The 1st Henfield Troop is probably one of the first organised in the country. A claim
substantiated by the following extract of a letter from Major A.G. Wade addressed
to the Cubmaster, Mr W.L. Jupp in 1957, when he was compiling a history of Scouting
“ The first Henfield troop was formed in the Autumn of 1907 by my sister out of the
Boy’s Hockey Club. I was instructor to the troop and Corp. A. West, late of the
Royal Sussex Regiment, helped my sister when I was away. We met in the old barn
at Hackettts, I think, then a carpenter’s shop on the left of the cemetery entrance.
The story is told in my @History of the Sussex Scouts’.
Not only did Henfield have the first Scout Troop but Sussex was also the first county
to be organised with a complete County Scout Council. Major, The Earl of March, D.S.O,
was the first County Commissioner, and I was his County Secretary.”
While Lord Baden Powell was returning to England, he discussed with his companion
Capt. Wade, what might be done for lads in small towns or villages. On arriving,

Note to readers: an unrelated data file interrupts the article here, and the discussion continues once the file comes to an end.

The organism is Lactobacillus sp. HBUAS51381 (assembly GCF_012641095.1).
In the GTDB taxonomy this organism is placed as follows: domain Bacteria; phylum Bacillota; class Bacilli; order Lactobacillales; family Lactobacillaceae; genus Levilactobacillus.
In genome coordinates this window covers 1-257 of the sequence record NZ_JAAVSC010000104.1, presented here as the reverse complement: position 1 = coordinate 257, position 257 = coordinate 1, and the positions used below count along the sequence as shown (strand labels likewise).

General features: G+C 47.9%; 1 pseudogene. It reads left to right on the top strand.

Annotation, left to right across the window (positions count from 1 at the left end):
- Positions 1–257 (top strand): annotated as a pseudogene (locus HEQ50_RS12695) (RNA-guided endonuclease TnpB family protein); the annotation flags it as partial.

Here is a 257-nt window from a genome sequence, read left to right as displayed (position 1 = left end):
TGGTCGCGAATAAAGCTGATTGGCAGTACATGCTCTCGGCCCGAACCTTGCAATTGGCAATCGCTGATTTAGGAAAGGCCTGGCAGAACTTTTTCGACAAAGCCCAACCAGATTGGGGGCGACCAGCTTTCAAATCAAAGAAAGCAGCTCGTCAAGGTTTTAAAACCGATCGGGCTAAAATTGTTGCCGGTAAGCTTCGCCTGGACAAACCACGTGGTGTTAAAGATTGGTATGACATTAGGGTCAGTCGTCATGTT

the subject was discussed with Miss Audrey Wade (Later Mrs. Holt), Capt. Wade’s sister.
As a result of this discussion Miss Wade started the Henfield Boy’s Hockey Club,
Capt. Wade - Boy’s Club at Chichester, and B.P. Another at his home. This, however,
did not satisfy the idea they had in view. Eventually, the outcome was that B.P.
Took a number of boys to camp at Brownsea Island, from this the movement began. The
Henfield Boy’s Hockey Club became 1st Henfield Troop with Miss Wade as Scoutmaster.
Our Parish Magazine for 1908 mentions how the boys were selected for Brownsea Island
Camp, Jack Allis of Henfield being mentioned by name. He ultimately became a King’s
Scout, but unfortunately was killed early in the 1914 - 18 war, after joining up
by overstating his real age.